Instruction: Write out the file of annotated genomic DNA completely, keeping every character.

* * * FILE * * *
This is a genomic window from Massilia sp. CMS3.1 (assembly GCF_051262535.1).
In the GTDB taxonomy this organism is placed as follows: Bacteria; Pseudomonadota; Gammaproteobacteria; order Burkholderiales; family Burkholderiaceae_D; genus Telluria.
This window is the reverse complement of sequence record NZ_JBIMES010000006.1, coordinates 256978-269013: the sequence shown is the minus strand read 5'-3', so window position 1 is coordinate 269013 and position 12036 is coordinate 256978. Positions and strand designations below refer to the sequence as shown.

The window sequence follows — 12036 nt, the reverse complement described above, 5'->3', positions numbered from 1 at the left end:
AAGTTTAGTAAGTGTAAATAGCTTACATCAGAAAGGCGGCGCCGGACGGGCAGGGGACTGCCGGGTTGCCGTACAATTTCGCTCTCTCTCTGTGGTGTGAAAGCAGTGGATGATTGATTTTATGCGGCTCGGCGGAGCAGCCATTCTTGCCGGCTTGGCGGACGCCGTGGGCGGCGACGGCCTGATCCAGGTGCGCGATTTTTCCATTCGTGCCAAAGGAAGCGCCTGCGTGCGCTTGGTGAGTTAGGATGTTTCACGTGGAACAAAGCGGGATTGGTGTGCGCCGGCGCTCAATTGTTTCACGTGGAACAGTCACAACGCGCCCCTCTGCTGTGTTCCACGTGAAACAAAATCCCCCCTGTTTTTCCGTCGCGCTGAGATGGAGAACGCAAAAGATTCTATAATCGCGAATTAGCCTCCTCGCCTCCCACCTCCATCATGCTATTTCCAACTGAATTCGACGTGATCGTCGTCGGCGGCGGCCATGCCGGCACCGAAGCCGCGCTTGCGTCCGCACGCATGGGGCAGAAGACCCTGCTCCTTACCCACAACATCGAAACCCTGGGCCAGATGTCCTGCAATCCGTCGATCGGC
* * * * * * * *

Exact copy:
This is a genomic window from Massilia sp. CMS3.1 (assembly GCF_051262535.1).
In the GTDB taxonomy this organism is placed as follows: Bacteria; Pseudomonadota; Gammaproteobacteria; order Burkholderiales; family Burkholderiaceae_D; genus Telluria.
This window is the reverse complement of sequence record NZ_JBIMES010000006.1, coordinates 256978-269013: the sequence shown is the minus strand read 5'-3', so window position 1 is coordinate 269013 and position 12036 is coordinate 256978. Positions and strand designations below refer to the sequence as shown.

The window sequence follows — 12036 nt, the reverse complement described above, 5'->3', positions numbered from 1 at the left end:
AAGTTTAGTAAGTGTAAATAGCTTACATCAGAAAGGCGGCGCCGGACGGGCAGGGGACTGCCGGGTTGCCGTACAATTTCGCTCTCTCTCTGTGGTGTGAAAGCAGTGGATGATTGATTTTATGCGGCTCGGCGGAGCAGCCATTCTTGCCGGCTTGGCGGACGCCGTGGGCGGCGACGGCCTGATCCAGGTGCGCGATTTTTCCATTCGTGCCAAAGGAAGCGCCTGCGTGCGCTTGGTGAGTTAGGATGTTTCACGTGGAACAAAGCGGGATTGGTGTGCGCCGGCGCTCAATTGTTTCACGTGGAACAGTCACAACGCGCCCCTCTGCTGTGTTCCACGTGAAACAAAATCCCCCCTGTTTTTCCGTCGCGCTGAGATGGAGAACGCAAAAGATTCTATAATCGCGAATTAGCCTCCTCGCCTCCCACCTCCATCATGCTATTTCCAACTGAATTCGACGTGATCGTCGTCGGCGGCGGCCATGCCGGCACCGAAGCCGCGCTTGCGTCCGCACGCATGGGGCAGAAGACCCTGCTCCTTACCCACAACATCGAAACCCTGGGCCAGATGTCCTGCAATCCGTCGATCGGC